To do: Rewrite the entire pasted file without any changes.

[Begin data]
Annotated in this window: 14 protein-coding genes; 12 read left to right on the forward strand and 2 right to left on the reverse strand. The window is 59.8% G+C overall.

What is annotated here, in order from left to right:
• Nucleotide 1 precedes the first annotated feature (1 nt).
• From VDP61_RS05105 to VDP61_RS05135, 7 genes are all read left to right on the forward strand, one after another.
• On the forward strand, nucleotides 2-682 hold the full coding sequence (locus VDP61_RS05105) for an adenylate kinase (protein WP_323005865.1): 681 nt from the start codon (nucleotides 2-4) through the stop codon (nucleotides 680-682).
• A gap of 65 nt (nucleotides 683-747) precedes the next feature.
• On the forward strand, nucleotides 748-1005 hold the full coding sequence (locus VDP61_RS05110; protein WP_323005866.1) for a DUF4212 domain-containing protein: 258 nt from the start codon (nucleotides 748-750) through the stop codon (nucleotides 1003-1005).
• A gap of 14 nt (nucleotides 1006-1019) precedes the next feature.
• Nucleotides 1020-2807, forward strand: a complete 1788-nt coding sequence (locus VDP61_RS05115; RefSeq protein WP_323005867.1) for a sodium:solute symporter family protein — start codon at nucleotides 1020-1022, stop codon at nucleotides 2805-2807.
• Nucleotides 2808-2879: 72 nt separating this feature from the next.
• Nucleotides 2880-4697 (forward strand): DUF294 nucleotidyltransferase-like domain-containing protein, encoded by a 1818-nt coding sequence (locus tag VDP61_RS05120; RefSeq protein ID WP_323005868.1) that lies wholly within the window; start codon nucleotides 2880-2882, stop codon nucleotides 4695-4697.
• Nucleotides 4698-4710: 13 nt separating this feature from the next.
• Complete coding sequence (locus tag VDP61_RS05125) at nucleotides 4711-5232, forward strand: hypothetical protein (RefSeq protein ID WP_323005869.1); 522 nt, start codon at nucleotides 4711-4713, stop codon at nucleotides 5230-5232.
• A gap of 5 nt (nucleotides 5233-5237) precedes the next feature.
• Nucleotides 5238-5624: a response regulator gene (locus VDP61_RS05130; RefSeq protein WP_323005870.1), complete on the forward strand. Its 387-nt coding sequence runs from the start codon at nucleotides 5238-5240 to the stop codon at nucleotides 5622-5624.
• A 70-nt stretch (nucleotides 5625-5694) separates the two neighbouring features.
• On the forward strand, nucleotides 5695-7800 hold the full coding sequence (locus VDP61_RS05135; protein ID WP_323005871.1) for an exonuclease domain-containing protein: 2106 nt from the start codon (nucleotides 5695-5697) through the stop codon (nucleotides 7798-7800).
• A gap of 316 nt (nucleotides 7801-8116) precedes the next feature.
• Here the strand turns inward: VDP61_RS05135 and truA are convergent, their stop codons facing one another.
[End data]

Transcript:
Annotated in this window: 14 protein-coding genes; 12 read left to right on the forward strand and 2 right to left on the reverse strand. The window is 59.8% G+C overall.

What is annotated here, in order from left to right:
• Nucleotide 1 precedes the first annotated feature (1 nt).
• From VDP61_RS05105 to VDP61_RS05135, 7 genes are all read left to right on the forward strand, one after another.
• On the forward strand, nucleotides 2-682 hold the full coding sequence (locus VDP61_RS05105) for an adenylate kinase (protein WP_323005865.1): 681 nt from the start codon (nucleotides 2-4) through the stop codon (nucleotides 680-682).
• A gap of 65 nt (nucleotides 683-747) precedes the next feature.
• On the forward strand, nucleotides 748-1005 hold the full coding sequence (locus VDP61_RS05110; protein WP_323005866.1) for a DUF4212 domain-containing protein: 258 nt from the start codon (nucleotides 748-750) through the stop codon (nucleotides 1003-1005).
• A gap of 14 nt (nucleotides 1006-1019) precedes the next feature.
• Nucleotides 1020-2807, forward strand: a complete 1788-nt coding sequence (locus VDP61_RS05115; RefSeq protein WP_323005867.1) for a sodium:solute symporter family protein — start codon at nucleotides 1020-1022, stop codon at nucleotides 2805-2807.
• Nucleotides 2808-2879: 72 nt separating this feature from the next.
• Nucleotides 2880-4697 (forward strand): DUF294 nucleotidyltransferase-like domain-containing protein, encoded by a 1818-nt coding sequence (locus tag VDP61_RS05120; RefSeq protein ID WP_323005868.1) that lies wholly within the window; start codon nucleotides 2880-2882, stop codon nucleotides 4695-4697.
• Nucleotides 4698-4710: 13 nt separating this feature from the next.
• Complete coding sequence (locus tag VDP61_RS05125) at nucleotides 4711-5232, forward strand: hypothetical protein (RefSeq protein ID WP_323005869.1); 522 nt, start codon at nucleotides 4711-4713, stop codon at nucleotides 5230-5232.
• A gap of 5 nt (nucleotides 5233-5237) precedes the next feature.
• Nucleotides 5238-5624: a response regulator gene (locus VDP61_RS05130; RefSeq protein WP_323005870.1), complete on the forward strand. Its 387-nt coding sequence runs from the start codon at nucleotides 5238-5240 to the stop codon at nucleotides 5622-5624.
• A 70-nt stretch (nucleotides 5625-5694) separates the two neighbouring features.
• On the forward strand, nucleotides 5695-7800 hold the full coding sequence (locus VDP61_RS05135; protein ID WP_323005871.1) for an exonuclease domain-containing protein: 2106 nt from the start codon (nucleotides 5695-5697) through the stop codon (nucleotides 7798-7800).
• A gap of 316 nt (nucleotides 7801-8116) precedes the next feature.
• Here the strand turns inward: VDP61_RS05135 and truA are convergent, their stop codons facing one another.